One of the most shocking and disconcerting statements in your paper about the recent elections in Chilliwack (second only to the distressing low voter turnout itself) was the assertion by your editor that school trustees are not elected to represent the members of the local community: “Even if it were true, which it is not…,” is how Mr. Henderson unequivocally puts it (Editor’s Notebook, Oct. 21, 2022).
Silly me. Here I thought the foundational idea behind democracy and the reason we hold elections, is to give the people a voice, to elect women and men who best reflect their ideals and values and who will make decisions, spend money and implement policies based on those values.
Carin Bondar is to be congratulated for receiving the most votes for a trustee, 8,888 of 17,338 votes that were cast. But her votes were only 12.7 per cent of the 69,997 eligible Chilliwack voters and her agenda or platform can hardly be argued to be a meaningful representation of the opinion or wishes of all the people of Chilliwack.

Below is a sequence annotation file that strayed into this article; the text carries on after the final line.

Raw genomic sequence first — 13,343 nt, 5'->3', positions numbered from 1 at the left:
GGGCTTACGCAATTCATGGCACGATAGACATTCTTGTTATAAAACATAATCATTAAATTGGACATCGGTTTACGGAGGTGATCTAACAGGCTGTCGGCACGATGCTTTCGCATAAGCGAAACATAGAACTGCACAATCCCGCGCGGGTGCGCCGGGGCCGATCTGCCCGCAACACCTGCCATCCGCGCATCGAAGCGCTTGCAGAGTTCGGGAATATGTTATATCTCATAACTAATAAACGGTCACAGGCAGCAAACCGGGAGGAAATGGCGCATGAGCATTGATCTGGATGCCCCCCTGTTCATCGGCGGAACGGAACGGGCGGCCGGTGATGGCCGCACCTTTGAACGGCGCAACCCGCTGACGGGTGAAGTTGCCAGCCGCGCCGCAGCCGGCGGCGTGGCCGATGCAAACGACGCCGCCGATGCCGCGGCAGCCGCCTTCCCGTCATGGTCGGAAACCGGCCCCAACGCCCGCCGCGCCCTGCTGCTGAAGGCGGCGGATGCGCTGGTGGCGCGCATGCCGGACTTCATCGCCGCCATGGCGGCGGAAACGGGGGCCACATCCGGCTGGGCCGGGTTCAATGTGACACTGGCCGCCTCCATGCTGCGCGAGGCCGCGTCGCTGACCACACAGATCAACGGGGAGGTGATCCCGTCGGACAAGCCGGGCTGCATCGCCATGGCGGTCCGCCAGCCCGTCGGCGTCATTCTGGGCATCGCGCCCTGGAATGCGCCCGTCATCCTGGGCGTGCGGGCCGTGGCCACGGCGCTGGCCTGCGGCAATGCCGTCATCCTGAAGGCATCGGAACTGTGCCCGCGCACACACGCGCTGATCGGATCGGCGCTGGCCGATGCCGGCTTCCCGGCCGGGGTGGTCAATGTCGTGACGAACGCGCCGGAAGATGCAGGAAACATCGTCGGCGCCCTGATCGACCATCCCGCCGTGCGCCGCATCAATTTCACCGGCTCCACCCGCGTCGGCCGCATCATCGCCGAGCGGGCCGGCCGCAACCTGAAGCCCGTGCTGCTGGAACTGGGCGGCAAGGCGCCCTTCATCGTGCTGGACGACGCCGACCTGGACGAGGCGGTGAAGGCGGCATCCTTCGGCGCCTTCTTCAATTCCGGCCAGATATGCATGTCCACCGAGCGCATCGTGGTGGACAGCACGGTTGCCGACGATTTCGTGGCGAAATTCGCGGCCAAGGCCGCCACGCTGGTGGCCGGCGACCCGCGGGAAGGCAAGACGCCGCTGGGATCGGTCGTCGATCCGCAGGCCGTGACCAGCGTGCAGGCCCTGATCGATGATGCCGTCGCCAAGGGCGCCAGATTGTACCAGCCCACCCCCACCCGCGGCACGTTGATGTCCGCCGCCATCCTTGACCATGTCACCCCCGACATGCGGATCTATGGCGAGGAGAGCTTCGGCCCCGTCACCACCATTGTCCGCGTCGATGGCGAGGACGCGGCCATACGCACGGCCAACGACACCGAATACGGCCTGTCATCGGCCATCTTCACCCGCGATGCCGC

Turns out it really does not matter in any case. The role of a Chilliwack public school trustee apparently is to simply implement the ideology, the values and the priorities of media influencers, government bureaucrats and teacher union bosses. They are the ones who know best what our children need and what they should think.
Perhaps the smart Chilliwack voters were the ones who used a fine fall election day to walk their dog or dig up the last of the carrots in the garden, and did not waste it by waiting in line at a voting booth.
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